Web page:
Now onto your email:
ON THE CHALLENGE FLAG CONTROVERSY. "I don't understand the uproar over the elimination of the replay review when a coach throws the challenge flag on a scoring play or turnover. What's the problem here? Everybody knows the rule (especially now!), so it seems to me the solution is not changing the rule, but rather for coaches to calm down and await the automatic replay that follows.
I wasn't in the Competition Committee meeting where this rule was discussed, of course, but I imagine they debated the harshness of eliminating the replay review, but decided that it would provide an effective deterrent to coaches slowing down the game by unnecessarily throwing the challenge flag. So if that's the case, then what's the point of backtracking the first time the rule gets put into play? The NFL had to know something like what happened in Detroit was a possibility when they instituted the rule. I just don't understand why the NFL (and lots of other people, apparently) think that this rule is so horrible now that the rule came into play. Seems to me that the problem here was a hotheaded coach who couldn't stay calm enough to let the process play out -- not the rule itself.''-- Pat Kramer, Cincinnati
It's simple: The NFL is penalizing a team doubly for a relatively minor infraction of throwing the challenge flag when it's not needed. The officials hand out a 15-yard penalty and say a play won't be reviewed. Way, way over the top. The intent of instant replay is to get an obviously wrong call corrected. America saw Justin Forsett's knee and elbow on the ground. He was clearly down. Plays like that, for the integrity of the game, must be reversed.
CUTLER'S CASE. "If you define valuable as you suggest in the case of Jay Cutler, aren't you perversely awarding the MVP to Bears' management for ineptitude in failing to provide adequate back-up to Cutler?''-- Mark, Providence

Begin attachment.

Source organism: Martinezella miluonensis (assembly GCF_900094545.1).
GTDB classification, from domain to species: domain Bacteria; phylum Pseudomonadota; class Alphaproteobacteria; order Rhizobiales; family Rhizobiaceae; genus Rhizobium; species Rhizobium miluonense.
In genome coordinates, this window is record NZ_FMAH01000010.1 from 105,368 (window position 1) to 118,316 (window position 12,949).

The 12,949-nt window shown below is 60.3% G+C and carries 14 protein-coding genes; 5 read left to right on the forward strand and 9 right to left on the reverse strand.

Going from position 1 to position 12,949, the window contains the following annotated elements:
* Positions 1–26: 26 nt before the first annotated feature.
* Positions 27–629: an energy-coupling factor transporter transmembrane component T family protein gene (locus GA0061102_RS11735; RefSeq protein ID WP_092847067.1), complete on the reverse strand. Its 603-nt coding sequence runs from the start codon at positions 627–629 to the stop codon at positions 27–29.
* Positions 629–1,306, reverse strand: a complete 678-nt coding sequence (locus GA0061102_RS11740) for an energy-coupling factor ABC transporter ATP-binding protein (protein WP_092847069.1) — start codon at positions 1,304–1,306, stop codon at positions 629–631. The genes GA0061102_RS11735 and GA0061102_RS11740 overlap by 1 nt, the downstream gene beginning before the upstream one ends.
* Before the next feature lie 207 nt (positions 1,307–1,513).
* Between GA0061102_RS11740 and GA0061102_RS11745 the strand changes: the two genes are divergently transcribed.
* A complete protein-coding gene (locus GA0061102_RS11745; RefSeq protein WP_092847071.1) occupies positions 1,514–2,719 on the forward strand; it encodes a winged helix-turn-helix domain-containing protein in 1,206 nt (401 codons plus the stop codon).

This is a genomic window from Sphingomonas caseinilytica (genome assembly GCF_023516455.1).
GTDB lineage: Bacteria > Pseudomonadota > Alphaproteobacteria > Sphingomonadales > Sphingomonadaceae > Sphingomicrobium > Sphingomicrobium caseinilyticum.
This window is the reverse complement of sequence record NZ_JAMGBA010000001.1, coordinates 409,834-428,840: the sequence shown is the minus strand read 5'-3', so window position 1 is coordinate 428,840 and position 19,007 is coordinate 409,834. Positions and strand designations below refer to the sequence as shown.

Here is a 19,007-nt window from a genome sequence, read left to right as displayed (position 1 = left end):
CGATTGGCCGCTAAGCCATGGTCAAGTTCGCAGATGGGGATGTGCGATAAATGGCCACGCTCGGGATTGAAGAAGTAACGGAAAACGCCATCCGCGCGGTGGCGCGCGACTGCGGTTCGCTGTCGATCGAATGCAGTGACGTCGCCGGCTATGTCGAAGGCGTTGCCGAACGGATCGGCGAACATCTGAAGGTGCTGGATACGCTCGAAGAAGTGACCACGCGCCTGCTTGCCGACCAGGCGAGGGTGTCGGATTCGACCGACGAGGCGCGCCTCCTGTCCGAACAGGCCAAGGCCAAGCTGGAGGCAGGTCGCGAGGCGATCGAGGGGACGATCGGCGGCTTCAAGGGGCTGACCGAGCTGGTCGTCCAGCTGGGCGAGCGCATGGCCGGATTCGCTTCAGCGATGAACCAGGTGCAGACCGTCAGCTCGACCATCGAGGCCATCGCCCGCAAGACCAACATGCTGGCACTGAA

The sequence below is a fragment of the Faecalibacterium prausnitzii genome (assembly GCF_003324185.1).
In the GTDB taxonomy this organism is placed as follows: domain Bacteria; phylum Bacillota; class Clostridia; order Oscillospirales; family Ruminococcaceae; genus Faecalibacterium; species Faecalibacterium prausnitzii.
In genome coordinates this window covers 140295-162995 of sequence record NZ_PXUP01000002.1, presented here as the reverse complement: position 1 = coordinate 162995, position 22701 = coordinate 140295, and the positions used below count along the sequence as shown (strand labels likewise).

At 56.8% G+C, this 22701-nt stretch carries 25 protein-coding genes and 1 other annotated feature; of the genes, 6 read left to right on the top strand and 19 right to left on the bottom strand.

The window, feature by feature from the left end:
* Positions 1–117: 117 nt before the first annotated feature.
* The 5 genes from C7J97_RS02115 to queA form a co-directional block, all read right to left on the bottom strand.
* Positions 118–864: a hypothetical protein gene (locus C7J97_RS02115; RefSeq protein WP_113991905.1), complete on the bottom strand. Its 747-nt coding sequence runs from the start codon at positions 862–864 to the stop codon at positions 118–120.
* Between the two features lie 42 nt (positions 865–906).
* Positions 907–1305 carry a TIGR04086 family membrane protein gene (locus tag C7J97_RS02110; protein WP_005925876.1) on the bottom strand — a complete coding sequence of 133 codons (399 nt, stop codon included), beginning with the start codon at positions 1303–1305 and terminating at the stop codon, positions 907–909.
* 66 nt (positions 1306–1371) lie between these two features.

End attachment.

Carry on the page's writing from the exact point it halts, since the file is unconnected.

Oh, I don't know. Lots of teams have weak position groups. I just look at how Cutler's playing, and the adversity he rises above to play that well.
IT'S NOT MY LIST. "How is Aldon Smith not included on your list for defensive player of the year with JJ Watt and Von Miller? He is the most disruptive player on the best defense in the NFL, he is about to set the NFL record for most sacks in his first two seasons in league history (Currently at 30 through 26 games), and he is on pace to break the NFL record for most sacks in a single season. He is the X factor that took the Niners D to a new level last year (and this year).''-- Mike McCandless, San Francisco.
Read the item in the column. Each week, I have a chunk of my column on NFL player analysis from Neil Hornsby of ProFootballFocus.com, and that was his opinion. Your opinion is shared by many, however, and I will pass it along to Neil.
BELICHICK DOES IT ALL THE TIME. COUGHLIN, NOT SO MUCH. "How about a team that is up by four touchdowns (38-10) with five minutes left and keeping the starting quarterback in and is STILL throwing the ball? Man, that Belichick is one evil.... oh wait... that was Tom Coughlin and Eli Manning against Green Bay Sunday night. When it's not Belichick, the moral outrage goes away, right?''-- Tom, Portsmouth, N.H.
It's a little different. Belichick's done this often over the years. You need more than one hand to count the times Tom Brady's been in a total blowout in the middle of the fourth quarter. But Coughlin had a reason, I believe. His offense had been struggling for four weeks, and he has every right to use the game to do what he can to make sure his team is back on track for the stretch run. People wouldn't be killing Belichick if it were a one-time occurrence. Obviously, it's not.